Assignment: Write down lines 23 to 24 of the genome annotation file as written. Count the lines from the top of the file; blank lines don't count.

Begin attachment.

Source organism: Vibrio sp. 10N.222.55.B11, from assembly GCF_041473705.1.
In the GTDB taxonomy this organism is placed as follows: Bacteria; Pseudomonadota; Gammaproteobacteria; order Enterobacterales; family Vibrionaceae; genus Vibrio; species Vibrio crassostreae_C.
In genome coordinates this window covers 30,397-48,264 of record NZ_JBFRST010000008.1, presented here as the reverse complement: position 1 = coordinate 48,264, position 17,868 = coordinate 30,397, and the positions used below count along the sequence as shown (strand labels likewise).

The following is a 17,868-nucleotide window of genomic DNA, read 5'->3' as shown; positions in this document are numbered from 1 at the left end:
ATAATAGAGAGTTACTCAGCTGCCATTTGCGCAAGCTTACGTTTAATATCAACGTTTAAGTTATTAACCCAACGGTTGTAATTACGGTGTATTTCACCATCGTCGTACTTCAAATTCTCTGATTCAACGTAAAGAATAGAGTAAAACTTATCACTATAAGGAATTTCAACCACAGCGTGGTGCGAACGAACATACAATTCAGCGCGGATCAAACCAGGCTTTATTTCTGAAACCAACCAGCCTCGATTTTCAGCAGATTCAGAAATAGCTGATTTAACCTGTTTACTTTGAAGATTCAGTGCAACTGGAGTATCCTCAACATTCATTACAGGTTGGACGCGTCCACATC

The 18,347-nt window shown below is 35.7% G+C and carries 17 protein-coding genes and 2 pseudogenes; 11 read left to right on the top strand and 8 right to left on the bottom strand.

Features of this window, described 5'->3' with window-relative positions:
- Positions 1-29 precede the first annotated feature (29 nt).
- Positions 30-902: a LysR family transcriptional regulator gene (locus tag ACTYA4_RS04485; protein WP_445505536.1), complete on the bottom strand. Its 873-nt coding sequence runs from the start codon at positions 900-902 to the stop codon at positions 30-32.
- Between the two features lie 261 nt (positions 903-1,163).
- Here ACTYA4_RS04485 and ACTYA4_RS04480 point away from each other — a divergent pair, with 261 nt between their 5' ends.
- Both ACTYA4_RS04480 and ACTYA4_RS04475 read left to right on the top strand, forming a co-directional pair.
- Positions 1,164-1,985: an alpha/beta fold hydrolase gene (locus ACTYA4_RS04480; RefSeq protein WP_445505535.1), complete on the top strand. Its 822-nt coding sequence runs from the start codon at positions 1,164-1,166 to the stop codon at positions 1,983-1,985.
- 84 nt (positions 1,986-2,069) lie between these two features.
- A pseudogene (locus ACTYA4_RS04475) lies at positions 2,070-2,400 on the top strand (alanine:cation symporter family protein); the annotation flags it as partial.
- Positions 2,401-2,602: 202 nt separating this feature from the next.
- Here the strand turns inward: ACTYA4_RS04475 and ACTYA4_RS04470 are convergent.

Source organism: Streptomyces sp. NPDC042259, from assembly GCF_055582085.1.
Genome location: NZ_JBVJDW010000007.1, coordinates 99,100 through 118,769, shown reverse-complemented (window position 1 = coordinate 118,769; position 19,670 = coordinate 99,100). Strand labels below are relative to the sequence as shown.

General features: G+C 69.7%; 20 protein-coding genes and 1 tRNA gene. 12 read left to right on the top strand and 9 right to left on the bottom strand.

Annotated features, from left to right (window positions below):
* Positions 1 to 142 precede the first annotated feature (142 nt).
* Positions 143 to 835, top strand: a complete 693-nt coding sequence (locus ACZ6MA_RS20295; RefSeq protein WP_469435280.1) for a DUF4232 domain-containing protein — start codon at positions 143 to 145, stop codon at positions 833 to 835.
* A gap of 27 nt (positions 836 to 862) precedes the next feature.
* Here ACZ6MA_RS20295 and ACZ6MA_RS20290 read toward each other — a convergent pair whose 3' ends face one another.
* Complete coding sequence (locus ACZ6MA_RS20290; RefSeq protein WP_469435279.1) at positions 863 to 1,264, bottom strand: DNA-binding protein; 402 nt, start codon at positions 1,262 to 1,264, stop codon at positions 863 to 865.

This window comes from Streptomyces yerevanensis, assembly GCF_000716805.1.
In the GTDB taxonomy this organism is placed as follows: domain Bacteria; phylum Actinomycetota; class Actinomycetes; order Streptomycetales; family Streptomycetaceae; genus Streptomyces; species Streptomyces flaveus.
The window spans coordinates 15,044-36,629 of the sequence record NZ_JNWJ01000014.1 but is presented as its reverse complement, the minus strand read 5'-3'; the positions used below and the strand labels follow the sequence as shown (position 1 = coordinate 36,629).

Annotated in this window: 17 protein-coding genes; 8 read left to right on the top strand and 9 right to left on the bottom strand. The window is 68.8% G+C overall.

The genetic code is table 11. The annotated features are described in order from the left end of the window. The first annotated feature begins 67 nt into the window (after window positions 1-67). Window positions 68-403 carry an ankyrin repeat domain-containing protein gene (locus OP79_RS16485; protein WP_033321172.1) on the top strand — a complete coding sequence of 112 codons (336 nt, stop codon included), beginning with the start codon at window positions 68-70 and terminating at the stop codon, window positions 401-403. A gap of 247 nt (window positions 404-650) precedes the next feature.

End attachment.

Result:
* Positions 143 to 835, top strand: a complete 693-nt coding sequence (locus ACZ6MA_RS20295; RefSeq protein WP_469435280.1) for a DUF4232 domain-containing protein — start codon at positions 143 to 145, stop codon at positions 833 to 835.
* A gap of 27 nt (positions 836 to 862) precedes the next feature.